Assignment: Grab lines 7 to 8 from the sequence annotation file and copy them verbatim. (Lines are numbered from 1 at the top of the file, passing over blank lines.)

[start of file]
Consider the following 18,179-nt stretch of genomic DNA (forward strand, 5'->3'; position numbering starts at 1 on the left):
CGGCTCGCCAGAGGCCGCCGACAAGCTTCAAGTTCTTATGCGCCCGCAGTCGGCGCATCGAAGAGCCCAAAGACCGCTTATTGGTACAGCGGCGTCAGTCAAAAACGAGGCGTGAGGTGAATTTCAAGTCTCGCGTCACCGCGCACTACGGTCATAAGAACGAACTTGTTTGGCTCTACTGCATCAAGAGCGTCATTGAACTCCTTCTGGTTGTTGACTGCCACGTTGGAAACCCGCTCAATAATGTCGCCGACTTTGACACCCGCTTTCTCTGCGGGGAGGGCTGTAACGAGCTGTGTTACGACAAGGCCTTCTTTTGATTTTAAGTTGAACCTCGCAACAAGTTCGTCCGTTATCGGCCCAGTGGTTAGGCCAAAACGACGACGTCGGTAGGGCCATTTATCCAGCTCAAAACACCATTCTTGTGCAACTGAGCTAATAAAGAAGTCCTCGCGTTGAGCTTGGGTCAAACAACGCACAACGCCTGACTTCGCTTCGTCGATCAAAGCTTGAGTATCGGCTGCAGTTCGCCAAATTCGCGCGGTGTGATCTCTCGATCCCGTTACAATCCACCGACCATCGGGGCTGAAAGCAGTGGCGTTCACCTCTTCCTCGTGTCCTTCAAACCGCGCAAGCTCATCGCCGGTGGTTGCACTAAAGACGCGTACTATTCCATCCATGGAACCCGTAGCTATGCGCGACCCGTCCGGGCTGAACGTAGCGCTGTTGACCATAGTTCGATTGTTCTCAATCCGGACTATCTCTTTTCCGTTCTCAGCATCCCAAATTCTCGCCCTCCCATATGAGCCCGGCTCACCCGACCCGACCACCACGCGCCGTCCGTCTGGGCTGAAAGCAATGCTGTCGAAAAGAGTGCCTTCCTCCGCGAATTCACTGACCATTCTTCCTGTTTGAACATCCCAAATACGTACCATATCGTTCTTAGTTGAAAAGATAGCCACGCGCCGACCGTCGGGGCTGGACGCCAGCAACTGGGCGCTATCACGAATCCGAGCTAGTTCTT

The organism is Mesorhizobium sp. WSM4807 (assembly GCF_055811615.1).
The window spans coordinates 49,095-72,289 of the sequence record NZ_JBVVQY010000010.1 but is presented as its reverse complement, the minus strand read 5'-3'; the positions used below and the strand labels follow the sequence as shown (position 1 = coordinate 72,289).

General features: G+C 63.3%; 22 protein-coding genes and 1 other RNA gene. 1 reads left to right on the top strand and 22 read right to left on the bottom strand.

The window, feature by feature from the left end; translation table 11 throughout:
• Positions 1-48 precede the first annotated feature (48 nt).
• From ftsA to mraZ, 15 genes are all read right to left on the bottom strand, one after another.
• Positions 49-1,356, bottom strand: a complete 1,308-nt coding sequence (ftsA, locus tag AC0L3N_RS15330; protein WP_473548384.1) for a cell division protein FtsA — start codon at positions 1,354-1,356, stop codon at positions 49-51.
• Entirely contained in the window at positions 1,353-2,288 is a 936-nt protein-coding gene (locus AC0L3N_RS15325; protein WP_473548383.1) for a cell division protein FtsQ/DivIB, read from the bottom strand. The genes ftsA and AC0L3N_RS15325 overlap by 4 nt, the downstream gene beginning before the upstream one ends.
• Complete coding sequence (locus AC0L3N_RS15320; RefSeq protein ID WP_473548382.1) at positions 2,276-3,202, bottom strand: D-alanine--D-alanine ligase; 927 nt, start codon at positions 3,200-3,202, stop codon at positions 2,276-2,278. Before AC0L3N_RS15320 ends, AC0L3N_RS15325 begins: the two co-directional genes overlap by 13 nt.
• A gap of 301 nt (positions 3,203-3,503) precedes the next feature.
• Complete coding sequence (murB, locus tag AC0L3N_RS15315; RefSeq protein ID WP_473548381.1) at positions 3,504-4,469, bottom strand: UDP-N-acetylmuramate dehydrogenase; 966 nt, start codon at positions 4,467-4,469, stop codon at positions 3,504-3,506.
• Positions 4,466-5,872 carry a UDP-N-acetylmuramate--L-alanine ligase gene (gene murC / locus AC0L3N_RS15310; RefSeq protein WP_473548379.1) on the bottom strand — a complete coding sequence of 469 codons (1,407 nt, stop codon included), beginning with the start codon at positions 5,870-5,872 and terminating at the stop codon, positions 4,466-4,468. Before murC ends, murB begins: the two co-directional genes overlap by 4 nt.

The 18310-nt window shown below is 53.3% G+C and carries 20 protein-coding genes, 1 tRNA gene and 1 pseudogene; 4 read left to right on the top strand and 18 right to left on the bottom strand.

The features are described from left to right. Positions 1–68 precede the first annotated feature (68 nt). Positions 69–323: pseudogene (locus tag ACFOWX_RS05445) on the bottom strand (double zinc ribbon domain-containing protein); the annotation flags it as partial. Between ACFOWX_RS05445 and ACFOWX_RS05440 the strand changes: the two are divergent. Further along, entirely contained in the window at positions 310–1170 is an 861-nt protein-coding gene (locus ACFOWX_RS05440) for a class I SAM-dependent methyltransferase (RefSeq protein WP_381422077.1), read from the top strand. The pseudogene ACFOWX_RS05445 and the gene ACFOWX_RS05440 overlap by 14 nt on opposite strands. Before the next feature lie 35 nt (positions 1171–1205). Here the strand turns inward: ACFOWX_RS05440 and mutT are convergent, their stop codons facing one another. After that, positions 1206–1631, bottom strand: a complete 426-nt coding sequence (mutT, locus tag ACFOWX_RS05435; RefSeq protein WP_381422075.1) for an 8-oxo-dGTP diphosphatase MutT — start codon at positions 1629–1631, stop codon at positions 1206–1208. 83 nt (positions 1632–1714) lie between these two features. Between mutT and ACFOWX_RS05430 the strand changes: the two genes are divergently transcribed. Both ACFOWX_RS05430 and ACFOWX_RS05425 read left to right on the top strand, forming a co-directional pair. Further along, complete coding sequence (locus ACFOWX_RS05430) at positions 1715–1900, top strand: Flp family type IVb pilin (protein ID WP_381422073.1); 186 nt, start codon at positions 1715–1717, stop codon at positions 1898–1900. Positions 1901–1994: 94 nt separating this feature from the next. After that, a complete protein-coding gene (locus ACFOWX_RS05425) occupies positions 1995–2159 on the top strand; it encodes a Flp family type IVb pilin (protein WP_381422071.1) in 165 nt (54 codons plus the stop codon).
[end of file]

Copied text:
• Positions 1-48 precede the first annotated feature (48 nt).
• From ftsA to mraZ, 15 genes are all read right to left on the bottom strand, one after another.